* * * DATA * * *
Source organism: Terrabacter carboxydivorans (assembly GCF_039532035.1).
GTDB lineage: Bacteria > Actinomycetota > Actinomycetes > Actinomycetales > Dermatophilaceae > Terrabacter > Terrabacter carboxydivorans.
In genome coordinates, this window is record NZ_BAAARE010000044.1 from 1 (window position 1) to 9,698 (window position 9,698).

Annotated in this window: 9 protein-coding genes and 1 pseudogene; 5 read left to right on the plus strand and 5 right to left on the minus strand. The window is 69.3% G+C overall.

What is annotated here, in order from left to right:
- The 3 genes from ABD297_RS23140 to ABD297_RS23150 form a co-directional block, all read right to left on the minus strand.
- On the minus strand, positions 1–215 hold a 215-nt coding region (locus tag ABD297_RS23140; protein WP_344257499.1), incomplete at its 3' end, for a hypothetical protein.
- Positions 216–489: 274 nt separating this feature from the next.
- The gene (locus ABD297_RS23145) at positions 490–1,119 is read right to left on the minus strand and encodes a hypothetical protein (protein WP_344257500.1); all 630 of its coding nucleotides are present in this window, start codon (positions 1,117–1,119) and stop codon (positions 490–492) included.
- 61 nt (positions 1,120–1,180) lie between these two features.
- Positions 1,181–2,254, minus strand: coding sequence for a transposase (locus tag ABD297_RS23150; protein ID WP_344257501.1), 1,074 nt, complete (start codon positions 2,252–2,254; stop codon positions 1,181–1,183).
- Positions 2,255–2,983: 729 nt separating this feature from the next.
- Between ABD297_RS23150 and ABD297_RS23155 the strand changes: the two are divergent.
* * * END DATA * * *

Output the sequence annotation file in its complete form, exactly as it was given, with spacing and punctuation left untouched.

Source organism: Terrabacter carboxydivorans (assembly GCF_039532035.1).
GTDB lineage: Bacteria > Actinomycetota > Actinomycetes > Actinomycetales > Dermatophilaceae > Terrabacter > Terrabacter carboxydivorans.
In genome coordinates, this window is record NZ_BAAARE010000044.1 from 1 (window position 1) to 9,698 (window position 9,698).

Annotated in this window: 9 protein-coding genes and 1 pseudogene; 5 read left to right on the plus strand and 5 right to left on the minus strand. The window is 69.3% G+C overall.

What is annotated here, in order from left to right:
- The 3 genes from ABD297_RS23140 to ABD297_RS23150 form a co-directional block, all read right to left on the minus strand.
- On the minus strand, positions 1–215 hold a 215-nt coding region (locus tag ABD297_RS23140; protein WP_344257499.1), incomplete at its 3' end, for a hypothetical protein.
- Positions 216–489: 274 nt separating this feature from the next.
- The gene (locus ABD297_RS23145) at positions 490–1,119 is read right to left on the minus strand and encodes a hypothetical protein (protein WP_344257500.1); all 630 of its coding nucleotides are present in this window, start codon (positions 1,117–1,119) and stop codon (positions 490–492) included.
- 61 nt (positions 1,120–1,180) lie between these two features.
- Positions 1,181–2,254, minus strand: coding sequence for a transposase (locus tag ABD297_RS23150; protein ID WP_344257501.1), 1,074 nt, complete (start codon positions 2,252–2,254; stop codon positions 1,181–1,183).
- Positions 2,255–2,983: 729 nt separating this feature from the next.
- Between ABD297_RS23150 and ABD297_RS23155 the strand changes: the two are divergent.